- To reposition small government by true technocrats – as not only the need of the hour, but also the real deal on the way forward; rather than swollen cabinets and swollen-headed legislatures masquerading as people’s representatives… when a directly democratically elected executive head of state would do – Its present challenge (for e.g. to manage COVID-19 combating funds honestly and transparently) would set an example in this regard and erase, if not revise, previous black marks where ‘humbugs’ ‘helped themselves’ under the pretence of ‘helping the people’ in a time of another national crisis
There is also cause for concern in some quarters. And maybe not in the immediate practical sense of biting the bullet and battling it through with our heads down! But perhaps in the open fluid aftermath of the traumatic times we’re jointly facing in our erstwhile paradise, and across the planet. However grateful, relieved, etc. we may be – there is merit in keeping one eye on the bigger picture.
- That, as always, the weak and marginalised in many other respects (culturally, socially, economically, ethnically, age-wise, and so on) could fall through the cracks under a utilitarian approach to handling SARS-COV-2 in Sri Lanka – It’s not the toughest who survive, nor should it be
- That an opposition – weak and divided after the incumbent regime effectively neutralised a future threat at general elections by keeping nominations open until the political parties split and stayed that way, officially – capable of critically engaging strong government may not emerge; and that strategic timing of elections could skew the playing field
- That prolonged lockdown with periodic let-ups for the purposes of stocking up could create a hothouse of panic and hostility all round, especially if the overall plan including sufficient stocks and adequate distribution is not drafted and shared convincingly, and/or the plan – as in the ‘mad scramble at the end Tuesday’ was not as well-thought-out as one would have wished for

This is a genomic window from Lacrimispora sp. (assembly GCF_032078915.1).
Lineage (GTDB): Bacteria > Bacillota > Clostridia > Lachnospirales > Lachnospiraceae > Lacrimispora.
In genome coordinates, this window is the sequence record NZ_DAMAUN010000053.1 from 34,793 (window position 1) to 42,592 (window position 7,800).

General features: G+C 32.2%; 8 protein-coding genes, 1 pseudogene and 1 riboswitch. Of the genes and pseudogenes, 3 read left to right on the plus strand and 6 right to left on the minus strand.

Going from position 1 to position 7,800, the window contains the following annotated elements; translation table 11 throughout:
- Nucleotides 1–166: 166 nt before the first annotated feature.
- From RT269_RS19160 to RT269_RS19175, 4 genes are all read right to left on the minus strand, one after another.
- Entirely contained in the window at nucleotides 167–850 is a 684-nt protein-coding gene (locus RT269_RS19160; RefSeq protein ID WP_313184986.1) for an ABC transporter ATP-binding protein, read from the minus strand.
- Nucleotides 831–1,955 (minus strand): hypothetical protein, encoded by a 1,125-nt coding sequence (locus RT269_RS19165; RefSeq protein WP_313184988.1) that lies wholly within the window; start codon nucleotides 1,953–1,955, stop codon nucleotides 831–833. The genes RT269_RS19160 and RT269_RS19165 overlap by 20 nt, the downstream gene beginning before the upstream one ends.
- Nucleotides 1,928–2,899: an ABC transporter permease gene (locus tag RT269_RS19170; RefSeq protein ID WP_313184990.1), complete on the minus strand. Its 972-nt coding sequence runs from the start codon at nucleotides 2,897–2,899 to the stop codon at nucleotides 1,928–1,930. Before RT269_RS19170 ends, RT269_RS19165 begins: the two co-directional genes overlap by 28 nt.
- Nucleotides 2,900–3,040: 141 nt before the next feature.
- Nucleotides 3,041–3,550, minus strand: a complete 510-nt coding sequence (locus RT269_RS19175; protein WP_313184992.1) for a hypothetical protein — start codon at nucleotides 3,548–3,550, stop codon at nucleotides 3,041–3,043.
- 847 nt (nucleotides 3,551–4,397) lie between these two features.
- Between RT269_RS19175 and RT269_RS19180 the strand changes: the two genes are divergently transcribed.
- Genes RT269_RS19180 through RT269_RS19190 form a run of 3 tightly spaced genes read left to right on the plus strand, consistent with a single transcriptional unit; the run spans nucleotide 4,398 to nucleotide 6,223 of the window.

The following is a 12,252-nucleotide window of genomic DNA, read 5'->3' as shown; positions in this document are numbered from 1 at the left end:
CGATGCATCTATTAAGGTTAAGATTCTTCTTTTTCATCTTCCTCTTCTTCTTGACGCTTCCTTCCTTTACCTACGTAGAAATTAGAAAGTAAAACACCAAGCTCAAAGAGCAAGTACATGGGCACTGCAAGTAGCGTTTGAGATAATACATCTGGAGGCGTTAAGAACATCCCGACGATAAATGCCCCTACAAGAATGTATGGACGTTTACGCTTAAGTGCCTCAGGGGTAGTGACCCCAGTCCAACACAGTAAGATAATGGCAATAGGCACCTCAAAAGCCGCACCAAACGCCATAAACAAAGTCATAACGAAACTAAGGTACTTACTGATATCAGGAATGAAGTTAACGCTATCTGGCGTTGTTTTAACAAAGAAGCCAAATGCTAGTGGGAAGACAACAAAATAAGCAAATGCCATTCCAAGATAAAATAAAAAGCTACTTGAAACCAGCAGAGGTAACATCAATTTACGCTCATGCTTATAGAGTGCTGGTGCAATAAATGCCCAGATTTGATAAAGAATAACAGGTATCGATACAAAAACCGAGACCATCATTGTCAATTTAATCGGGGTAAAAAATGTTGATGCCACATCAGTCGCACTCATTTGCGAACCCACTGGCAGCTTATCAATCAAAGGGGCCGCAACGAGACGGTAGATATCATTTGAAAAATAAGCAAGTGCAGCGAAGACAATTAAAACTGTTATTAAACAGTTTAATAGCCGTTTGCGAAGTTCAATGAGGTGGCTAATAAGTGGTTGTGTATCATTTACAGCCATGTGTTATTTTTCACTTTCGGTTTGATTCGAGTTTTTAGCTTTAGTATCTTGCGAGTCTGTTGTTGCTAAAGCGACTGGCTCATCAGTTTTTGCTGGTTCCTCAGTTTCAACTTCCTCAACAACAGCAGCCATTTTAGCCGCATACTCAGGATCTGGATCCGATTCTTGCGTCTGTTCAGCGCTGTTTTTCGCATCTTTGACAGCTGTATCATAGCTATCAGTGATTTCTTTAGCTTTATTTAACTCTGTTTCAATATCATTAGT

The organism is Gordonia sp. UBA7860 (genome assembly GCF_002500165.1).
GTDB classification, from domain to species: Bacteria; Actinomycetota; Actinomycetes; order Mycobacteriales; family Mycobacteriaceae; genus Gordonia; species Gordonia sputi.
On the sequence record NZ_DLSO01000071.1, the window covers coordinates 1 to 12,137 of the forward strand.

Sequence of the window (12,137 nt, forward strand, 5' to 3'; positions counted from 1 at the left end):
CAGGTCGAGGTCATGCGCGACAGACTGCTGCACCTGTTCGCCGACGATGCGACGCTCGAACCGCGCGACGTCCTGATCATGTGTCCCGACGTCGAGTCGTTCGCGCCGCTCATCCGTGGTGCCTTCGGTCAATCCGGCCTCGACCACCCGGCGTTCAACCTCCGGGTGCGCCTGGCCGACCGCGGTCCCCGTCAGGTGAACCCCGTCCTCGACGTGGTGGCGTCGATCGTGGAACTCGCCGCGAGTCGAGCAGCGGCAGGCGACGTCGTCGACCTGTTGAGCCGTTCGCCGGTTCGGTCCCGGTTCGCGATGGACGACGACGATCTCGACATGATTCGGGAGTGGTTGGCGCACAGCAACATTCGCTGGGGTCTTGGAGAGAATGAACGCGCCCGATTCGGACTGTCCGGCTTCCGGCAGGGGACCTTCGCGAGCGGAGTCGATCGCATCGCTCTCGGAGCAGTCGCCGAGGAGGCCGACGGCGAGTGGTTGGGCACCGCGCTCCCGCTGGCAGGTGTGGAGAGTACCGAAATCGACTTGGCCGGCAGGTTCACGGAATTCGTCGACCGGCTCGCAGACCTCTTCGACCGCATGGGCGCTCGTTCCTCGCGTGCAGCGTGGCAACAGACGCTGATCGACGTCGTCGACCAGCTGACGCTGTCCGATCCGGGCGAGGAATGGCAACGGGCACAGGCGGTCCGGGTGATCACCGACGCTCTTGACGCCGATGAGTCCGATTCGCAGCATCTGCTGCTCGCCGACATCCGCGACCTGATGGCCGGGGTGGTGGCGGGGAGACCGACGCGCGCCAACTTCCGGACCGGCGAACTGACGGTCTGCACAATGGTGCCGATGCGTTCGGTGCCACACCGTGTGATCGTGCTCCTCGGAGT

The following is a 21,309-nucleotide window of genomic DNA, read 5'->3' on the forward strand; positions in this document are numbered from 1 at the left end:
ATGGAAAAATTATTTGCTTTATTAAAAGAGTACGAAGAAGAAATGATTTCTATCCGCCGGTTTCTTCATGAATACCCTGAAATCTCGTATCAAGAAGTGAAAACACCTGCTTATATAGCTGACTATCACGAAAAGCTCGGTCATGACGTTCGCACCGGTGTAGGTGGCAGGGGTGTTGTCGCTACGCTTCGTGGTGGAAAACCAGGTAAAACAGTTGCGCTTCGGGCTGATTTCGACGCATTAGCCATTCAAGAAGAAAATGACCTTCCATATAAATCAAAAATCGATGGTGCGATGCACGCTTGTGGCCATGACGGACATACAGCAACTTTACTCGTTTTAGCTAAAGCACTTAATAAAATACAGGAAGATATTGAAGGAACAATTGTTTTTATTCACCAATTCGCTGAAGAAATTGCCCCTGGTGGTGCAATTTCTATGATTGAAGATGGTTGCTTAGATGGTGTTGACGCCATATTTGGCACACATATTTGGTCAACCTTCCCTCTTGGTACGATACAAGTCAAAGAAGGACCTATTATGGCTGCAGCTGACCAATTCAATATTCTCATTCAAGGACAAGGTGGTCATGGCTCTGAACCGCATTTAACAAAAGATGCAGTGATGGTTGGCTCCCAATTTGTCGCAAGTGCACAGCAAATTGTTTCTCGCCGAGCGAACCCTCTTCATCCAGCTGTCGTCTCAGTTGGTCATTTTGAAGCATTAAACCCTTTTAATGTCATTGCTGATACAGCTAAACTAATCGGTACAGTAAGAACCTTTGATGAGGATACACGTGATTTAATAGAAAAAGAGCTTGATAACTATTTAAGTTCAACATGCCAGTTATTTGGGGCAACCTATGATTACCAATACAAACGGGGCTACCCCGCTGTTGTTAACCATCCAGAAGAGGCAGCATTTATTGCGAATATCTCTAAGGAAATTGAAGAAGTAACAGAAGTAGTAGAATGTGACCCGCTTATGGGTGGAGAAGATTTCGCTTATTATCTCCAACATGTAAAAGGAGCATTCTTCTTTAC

- The militarisation of essential and emergency services could shrink the space currently available for critical engagement or even dissent (let’s not forget the media in the rush, never mind the free media for the moment; and let’s not rush to regulate either or both – for fear that a vital function of a meaningful society could go under in favour of assured safety/security etc.)
- The bureaucracy strengthened by executive diktat in its hour of glory may take the upper hand over the political engine of legislature, eventually short-changing the electorate of being able to exercise its sovereign will
- The authoritarian modus operandi of governance could continue even after the crisis has been contained and the emergency declared is over or at least has been rendered manageable
Just remember, as you buckle down to doing your best under tough circumstances, that we’re all on the cusp of history. Rather than merely surviving it and reporting on it, each and every human being alive today is actively living through a watershed – weathering the worst of events, even rewriting the news and commentary books for posterity. Since 1918’s Spanish flu, there hasn’t been a pandemic like this. When it is all over, as it will surely be, whenever that is, and however it comes, everyone alive and dead of late would have been a part of shaping the new world order. Let’s not miss this opportunity to craft and create a brave new world with oh! such Sri Lankans among others in it.
(Journalist | Editor-at-Large of LMD | Writer on lessons in the time of corona)